But it isn't just actors who have to deal with this prejudice. Gay inline skating champ Ryan Carrillo notes that "Most of the (other skaters) are really homophobic. I intimidate some of them because I am not shy about my sexuality and I am completely confident." ("Inline Skater Battles Homophobic Sports Culture", Genre Magazine, April 2003) Baseball player Billy Bean, tennis legend Billie Jean King, football lineman Esera Tuaolo, and Olympic champs Greg Louganis and Mark Tewsbury have written autobiographies discussing how each struggled with hiding his or her homosexuality in the "straight" world of sports.

It's understandable how this fear of rejection, whether from colleagues or the general public, would lead a gay celebrity to stay in the closet, or a straight celeb to be steadfast in their denial of rumors, no matter how many rumors may be floating around. Still, the nature of what a celebrity does plays a big role in how accepting fans will be. The more a sport crosses traditional gender lines, the more willing we are to accept homosexuals in that sport (consider male figure skaters and female basketball players). Likewise, certain genres of music seem more accepting than others; pop, folk, and even heavy metal seem more willing to accept gay musicians (for instance, Melissa Etheridge, Rufus Wainwright, and Rob Halford of Judas Priest) than hip-hop and country (k. d. lang only felt comfortable about coming out after country fans abandoned her for being a vegetarian, and Kayne West has openly criticized the rampant homophobia in hip-hop).

Vin Diesel in his kilt.

The same consideration also applies to actors. Those who play primarily testosterone driven roles, such as Vin Diesel and Viggo Mortenson, could see their fan base shrink by allowing such rumors to persist, as their fans tend to be straight males who like to think their actions heroes are going home to screw some random babe after a day on the set. A fan may have no problems with gay people in general, but still may not want to think that the macho savior of the world fits into, you know, that category.

By contrast, some actors can be out and proud or nonchalant about the persistence of gay rumors because the roles they play don't define their public persona. Gay actors Alan Cummings and B. D. Wong have played both gay and straight characters convincingly; however, neither is the type who would be considered for straight romantic leads or action-hero parts. Likewise, Portia de Rossi's relationship with Ellen DeGeneres had no impact on her performance on Arrested Development. Straight actor Jake Gyllenhaal, who has also played gay and straight, says that he is flattered by rumors that he is bisexual; since Gyllenhaal's more macho roles, such as in Jarhead, are in films aimed at more artistic and open-minded audiences than Van Diesel's "shoot-first-ask-questions-never" films, he need not worry about alienating fans to the same degree as Diesel.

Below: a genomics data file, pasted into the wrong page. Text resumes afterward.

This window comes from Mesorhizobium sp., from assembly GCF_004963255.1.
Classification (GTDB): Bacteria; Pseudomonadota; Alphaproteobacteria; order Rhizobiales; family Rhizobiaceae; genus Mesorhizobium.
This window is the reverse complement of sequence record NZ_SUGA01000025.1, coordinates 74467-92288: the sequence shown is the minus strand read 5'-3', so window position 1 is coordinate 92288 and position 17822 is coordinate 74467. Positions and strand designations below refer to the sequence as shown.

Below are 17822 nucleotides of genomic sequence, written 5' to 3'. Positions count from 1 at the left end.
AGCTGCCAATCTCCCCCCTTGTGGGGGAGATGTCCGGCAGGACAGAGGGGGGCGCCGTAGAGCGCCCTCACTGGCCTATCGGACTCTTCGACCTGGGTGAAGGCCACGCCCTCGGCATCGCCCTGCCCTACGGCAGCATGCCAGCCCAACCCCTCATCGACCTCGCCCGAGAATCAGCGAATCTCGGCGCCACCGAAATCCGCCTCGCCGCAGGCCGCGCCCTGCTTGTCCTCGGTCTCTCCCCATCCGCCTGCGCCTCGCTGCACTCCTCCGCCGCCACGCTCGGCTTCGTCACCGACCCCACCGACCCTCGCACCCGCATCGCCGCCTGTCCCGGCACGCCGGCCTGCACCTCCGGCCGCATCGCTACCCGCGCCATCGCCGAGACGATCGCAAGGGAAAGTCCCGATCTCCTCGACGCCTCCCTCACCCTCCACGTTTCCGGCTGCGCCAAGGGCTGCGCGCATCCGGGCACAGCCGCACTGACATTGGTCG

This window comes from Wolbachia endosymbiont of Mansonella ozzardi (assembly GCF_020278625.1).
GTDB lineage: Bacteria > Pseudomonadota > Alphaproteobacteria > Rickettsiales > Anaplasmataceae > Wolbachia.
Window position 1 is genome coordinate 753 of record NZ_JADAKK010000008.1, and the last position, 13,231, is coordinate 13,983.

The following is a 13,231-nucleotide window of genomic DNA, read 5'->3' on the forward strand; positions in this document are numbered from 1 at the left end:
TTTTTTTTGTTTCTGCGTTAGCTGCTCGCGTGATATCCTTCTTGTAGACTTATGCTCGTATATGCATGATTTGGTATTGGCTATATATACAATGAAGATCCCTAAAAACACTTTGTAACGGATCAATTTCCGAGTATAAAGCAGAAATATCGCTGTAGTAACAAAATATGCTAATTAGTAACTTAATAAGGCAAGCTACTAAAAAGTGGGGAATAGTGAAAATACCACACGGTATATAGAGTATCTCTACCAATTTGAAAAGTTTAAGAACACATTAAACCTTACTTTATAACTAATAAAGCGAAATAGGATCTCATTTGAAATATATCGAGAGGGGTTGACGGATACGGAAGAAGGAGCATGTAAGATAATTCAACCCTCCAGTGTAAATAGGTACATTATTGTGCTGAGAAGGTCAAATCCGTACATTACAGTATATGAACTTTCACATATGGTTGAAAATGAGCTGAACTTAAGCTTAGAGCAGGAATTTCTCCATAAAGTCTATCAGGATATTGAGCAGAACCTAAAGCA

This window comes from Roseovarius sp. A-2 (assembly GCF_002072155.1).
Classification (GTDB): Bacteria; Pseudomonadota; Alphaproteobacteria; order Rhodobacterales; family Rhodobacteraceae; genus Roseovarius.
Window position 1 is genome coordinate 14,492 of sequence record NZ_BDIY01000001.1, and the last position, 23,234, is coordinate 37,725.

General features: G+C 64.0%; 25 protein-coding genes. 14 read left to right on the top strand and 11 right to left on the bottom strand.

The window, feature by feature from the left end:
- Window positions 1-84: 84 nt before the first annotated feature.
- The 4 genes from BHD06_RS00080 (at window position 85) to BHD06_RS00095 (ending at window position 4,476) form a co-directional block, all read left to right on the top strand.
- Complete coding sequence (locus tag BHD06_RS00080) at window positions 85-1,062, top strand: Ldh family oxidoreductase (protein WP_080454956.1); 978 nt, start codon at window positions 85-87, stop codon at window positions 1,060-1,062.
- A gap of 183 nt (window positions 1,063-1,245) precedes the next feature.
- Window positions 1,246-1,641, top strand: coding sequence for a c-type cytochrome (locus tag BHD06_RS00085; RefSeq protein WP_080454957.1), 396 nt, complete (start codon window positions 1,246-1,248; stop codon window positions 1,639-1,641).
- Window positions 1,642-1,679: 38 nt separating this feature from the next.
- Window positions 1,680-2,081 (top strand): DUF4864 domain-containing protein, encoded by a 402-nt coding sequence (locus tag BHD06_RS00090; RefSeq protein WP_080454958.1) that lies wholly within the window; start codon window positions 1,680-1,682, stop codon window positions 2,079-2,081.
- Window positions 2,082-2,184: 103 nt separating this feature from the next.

Olympic swimming champ Ian Thorpe also seems to have a healthy attitude about such rumors, noting, "It is the most flattering thing that anyone can ever say because if someone wants to label you or claim you as part of a minority group, it means you must have some strength in your character or in what you do." Thorpe's attitude is reminiscent of advice given to me the first time I was in a gay bar. A naïve 19-year-old, I freaked when a man grabbed my butt. The friend I was with calmed me by noting, "It just means he thinks you're cute. Take the compliment and leave the rest." I still don't care for uninvited groping, but I have grown to welcome compliments from any source.

Ideally, American society will some day reach a state where rumors regarding sexual orientation don't matter, a state that exists in much of Europe. English actor Ian McKellan has noted how much more open European society is to gay and lesbian actors, and notes further that Broadway is more willing to accept gay performers than Hollywood. Perhaps theater-goers have a greater ability to suspend their beliefs, separating the actor from the role. Or perhaps homosexuals are so closely associated with live theater that we just expect there to be queers playing straight on stage.

Still, that acceptance needs to be adopted by television, film, and sports fans. After all, would Anderson Cooper's reports on Hurricane Katrina carry any less impact if it were true that he returned home from Louisiana to the loving arms of Julio Recio, his rumored partner? Would Jodie Foster's performance in The Accused be any less heartbreaking if she, either the actress or her character, were a lesbian?

We are making strides in the right direction; that is, toward tolerance and acceptance. Dallas Sheriff Lupe Valdez is an out and proud lesbian whose arrests carry the same weight as any straight officer's. More actors are growing indifferent to rumors about their sexuality; for every Orlando Bloom, who throws a fit at the mere suggestion he is gay, there is a James Van der Beek, who doesn't care if "Joe Public who lives in wherever, Middle America" thinks he is gay. Even country and hip-hop appear to be opening up somewhat. After being arrested for solicitation in a men's bathroom, country singer Ty Herndon didn't see his career come to a grinding halt, as many had predicted. And gay hip-hop artist Caushun, whose songs openly discuss his sexuality, noted that straight men at his shows typically have the same reaction: "I'm not into that gay shit, but I feel you for keeping it real." ("Words of Caushun", MetroWeekly, 23 May 2002)

As more athletes, actors, singers, and politicians come out of the closet, and the number of openly gay persons in those fields is greater than most realize, our acceptance of a celebrity's sexual orientation will increase. Studies have shown that interaction with homosexuals makes people more accepting of that lifestyle on a personal level, and the same is true on a larger, public scale. While some ignorant souls viewed Melissa Etheridge's recent battle with breast cancer as God's retribution for her "deviant" lesbian lifestyle, most hailed her courage in battling the disease and cheered her bald return to the spotlight when she rocked the house with her performance of "Piece of my Heart" during the 2005 Grammys. Her sexual orientation hasn't stopped her from becoming one of the most successful women rockers in history, having sold 27 million albums worldwide.